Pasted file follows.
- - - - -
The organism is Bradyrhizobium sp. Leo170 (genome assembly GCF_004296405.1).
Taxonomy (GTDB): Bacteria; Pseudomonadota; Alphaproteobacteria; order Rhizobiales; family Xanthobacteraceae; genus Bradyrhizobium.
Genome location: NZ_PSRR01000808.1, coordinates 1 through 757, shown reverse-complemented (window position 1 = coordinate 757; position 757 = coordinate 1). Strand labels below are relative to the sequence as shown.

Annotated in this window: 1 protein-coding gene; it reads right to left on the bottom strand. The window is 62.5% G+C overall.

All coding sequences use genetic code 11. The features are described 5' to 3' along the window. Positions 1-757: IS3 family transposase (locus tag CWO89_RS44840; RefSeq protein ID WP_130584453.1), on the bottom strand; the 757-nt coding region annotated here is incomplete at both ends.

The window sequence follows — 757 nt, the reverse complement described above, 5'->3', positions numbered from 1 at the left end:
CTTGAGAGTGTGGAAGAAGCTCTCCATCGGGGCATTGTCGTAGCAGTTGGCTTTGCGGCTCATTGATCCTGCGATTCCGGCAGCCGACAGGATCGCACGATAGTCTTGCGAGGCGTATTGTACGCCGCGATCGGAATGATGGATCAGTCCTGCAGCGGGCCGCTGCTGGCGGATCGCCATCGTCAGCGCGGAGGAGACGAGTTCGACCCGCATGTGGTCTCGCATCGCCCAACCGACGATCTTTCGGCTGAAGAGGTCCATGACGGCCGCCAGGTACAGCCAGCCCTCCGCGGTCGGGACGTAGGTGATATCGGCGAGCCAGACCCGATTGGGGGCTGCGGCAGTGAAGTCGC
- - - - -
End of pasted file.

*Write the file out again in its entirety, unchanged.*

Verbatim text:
The organism is Bradyrhizobium sp. Leo170 (genome assembly GCF_004296405.1).
Taxonomy (GTDB): Bacteria; Pseudomonadota; Alphaproteobacteria; order Rhizobiales; family Xanthobacteraceae; genus Bradyrhizobium.
Genome location: NZ_PSRR01000808.1, coordinates 1 through 757, shown reverse-complemented (window position 1 = coordinate 757; position 757 = coordinate 1). Strand labels below are relative to the sequence as shown.

Annotated in this window: 1 protein-coding gene; it reads right to left on the bottom strand. The window is 62.5% G+C overall.

All coding sequences use genetic code 11. The features are described 5' to 3' along the window. Positions 1-757: IS3 family transposase (locus tag CWO89_RS44840; RefSeq protein ID WP_130584453.1), on the bottom strand; the 757-nt coding region annotated here is incomplete at both ends.

The window sequence follows — 757 nt, the reverse complement described above, 5'->3', positions numbered from 1 at the left end:
CTTGAGAGTGTGGAAGAAGCTCTCCATCGGGGCATTGTCGTAGCAGTTGGCTTTGCGGCTCATTGATCCTGCGATTCCGGCAGCCGACAGGATCGCACGATAGTCTTGCGAGGCGTATTGTACGCCGCGATCGGAATGATGGATCAGTCCTGCAGCGGGCCGCTGCTGGCGGATCGCCATCGTCAGCGCGGAGGAGACGAGTTCGACCCGCATGTGGTCTCGCATCGCCCAACCGACGATCTTTCGGCTGAAGAGGTCCATGACGGCCGCCAGGTACAGCCAGCCCTCCGCGGTCGGGACGTAGGTGATATCGGCGAGCCAGACCCGATTGGGGGCTGCGGCAGTGAAGTCGC